Marathon: Run Less, Run Faster
Posted on February 03 2017
THE "FIRST MARATHON" TRAINING MINDSET
This year I'm lucky enough to be joining them, after taking a wee hiatus over the past couple of years from running marathons. In my hiatus I've explored more functional forms of fitness which has more latterly meant Crossfit.
The increased resistance training and more interval-based style of training has profoundly changed my mindset. You see, 2008 Sam got himself to the marathon start line by running somewhat like a donkey. At a gate. I would run "empty k's" falsely believing I would be better prepared for what is probably a distance more appropriately driven than ran: a 42.2km battle with both body and mind.
As the years ticked by I diversified the strategy somewhat and incorporated some more meaningful marathon training workouts like Kenyan hills and other forms of tempo training but still my focus was on mileage. As I spoke to more runners, I realised this high mileage strategy was quite a luring yet mis-guided concept for first time marathoners. On the personal front I would run a marathon or two a year with only marginal improvements in time, but still that same ecstatic feeling of accomplishment that keeps bringing a runner back for more.
In 2014 in large part possibly due to my poor high-mileage strategy my piriformis blew out, taking with it most of the sensation in my right leg and foot. I battled this for a few months, and misguidedly continued training so I could finish the marathon which further aggravated the situation.
OF DOLPHINS AND WALKING
In no part did the dolphins dissuade me from swimming, in fact the dull murmur of their chatter was quite comforting, but I just found the whole task of swimming laps boring and looking at the bottom of the pool wasn't "doing it" for me. So I took up what every young man aspires to do: walking. Not the kind where you get to don a cool set of boots, and maybe arm yourself with some ropes. Nope, the sort where you tear around the neighbourhood under the cover of darkness to avoid your well-intentioned neighbours offering you a lift.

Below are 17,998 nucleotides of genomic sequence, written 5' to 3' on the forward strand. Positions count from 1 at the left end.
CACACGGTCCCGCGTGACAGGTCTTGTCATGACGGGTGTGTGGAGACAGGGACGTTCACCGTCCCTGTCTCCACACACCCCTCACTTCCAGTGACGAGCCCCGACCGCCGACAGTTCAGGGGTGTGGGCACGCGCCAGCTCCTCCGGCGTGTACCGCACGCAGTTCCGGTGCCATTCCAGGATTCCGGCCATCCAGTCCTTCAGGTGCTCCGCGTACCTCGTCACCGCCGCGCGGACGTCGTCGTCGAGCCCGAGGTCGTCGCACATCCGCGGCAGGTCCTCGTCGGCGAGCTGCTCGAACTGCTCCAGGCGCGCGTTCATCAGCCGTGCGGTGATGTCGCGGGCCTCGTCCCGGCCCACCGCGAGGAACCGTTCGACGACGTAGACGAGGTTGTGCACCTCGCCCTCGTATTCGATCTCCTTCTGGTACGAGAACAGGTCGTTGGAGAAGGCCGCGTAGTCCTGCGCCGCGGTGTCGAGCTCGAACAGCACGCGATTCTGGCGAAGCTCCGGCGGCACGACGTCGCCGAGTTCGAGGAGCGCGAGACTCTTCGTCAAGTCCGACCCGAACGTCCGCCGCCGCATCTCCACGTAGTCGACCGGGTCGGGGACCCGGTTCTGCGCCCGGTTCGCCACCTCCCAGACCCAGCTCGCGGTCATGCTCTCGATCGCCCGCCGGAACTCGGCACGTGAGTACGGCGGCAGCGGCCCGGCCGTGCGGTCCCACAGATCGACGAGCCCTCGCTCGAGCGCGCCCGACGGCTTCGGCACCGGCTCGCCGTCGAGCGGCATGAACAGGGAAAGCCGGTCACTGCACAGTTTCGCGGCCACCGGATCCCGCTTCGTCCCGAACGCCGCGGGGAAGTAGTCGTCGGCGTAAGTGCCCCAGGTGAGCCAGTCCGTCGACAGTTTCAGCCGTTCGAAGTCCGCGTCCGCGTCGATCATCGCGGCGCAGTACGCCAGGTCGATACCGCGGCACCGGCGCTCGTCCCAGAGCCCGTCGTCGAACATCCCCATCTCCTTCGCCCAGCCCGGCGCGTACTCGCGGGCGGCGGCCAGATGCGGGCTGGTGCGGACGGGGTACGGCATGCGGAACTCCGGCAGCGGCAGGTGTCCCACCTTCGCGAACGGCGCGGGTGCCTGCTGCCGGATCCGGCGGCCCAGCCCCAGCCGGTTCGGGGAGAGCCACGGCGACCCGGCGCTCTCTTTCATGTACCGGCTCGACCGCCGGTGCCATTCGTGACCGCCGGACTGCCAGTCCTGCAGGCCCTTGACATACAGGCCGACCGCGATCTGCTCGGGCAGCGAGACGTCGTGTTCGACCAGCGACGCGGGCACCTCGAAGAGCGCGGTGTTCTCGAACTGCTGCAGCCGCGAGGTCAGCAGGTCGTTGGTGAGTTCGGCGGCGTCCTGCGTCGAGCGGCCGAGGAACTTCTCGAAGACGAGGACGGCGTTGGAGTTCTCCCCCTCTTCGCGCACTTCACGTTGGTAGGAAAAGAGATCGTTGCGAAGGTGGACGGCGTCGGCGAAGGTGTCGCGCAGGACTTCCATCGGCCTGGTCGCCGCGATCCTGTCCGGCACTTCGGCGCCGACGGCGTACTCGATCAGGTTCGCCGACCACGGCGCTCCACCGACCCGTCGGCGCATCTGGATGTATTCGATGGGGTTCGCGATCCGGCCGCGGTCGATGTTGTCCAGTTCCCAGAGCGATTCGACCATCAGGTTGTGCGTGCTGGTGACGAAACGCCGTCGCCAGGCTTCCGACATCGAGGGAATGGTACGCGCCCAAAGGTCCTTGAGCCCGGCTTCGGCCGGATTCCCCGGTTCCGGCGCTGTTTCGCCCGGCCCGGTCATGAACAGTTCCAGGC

ADDING RESISTANCE AND VARIETY
I will not:
- run "empty k's"
- "forget" to roll-out/stretch
- most likely ever look not like one of those identikit images the police release after a servo's been held up in the "official race photo" (seriously where do these photographers hide?)
- incorporate resistance training in the form of Crossfit (thanks to the good folk at The Nox) to improve core strength, and explosive power in my legs and add variety to my program.
- listen to my wife, the long-suffering Caro about nutrition, rest, and sleep.
- run only three times a week for the next 16 weeks.
SO IS 48 RUNS ENOUGH TO RUN A MARATHON?
But logic would suggest if you factor in less kilometres, but make them more meaningful, the results will vastly differ from what might be achieved by the "first marathon mindset". On a very basic level then for 16 weeks then it could be suggested that:
- 1 x per week factor in a varied tempo run
- 1 x per week factor in a long run that builds until the 13th week of training, and then tapers back. As your training plan progresses so should your time spent "at marathon pace" in these endurance runs.
- 1 x per week factor in some alternating hill work and track repeats.
- 2 x per week factor in some lower-impact cross-training in the form of swimming, resistance training, cycling etc'.
SO HOW DO YOU RUN LESS AND RUN FASTER?
So strength training is a vital component of your marathon training not only because a stronger core and legs will drive you to the finish line quicker, with reduced fatigue but also, and perhaps more importantly as an injury prevention measure.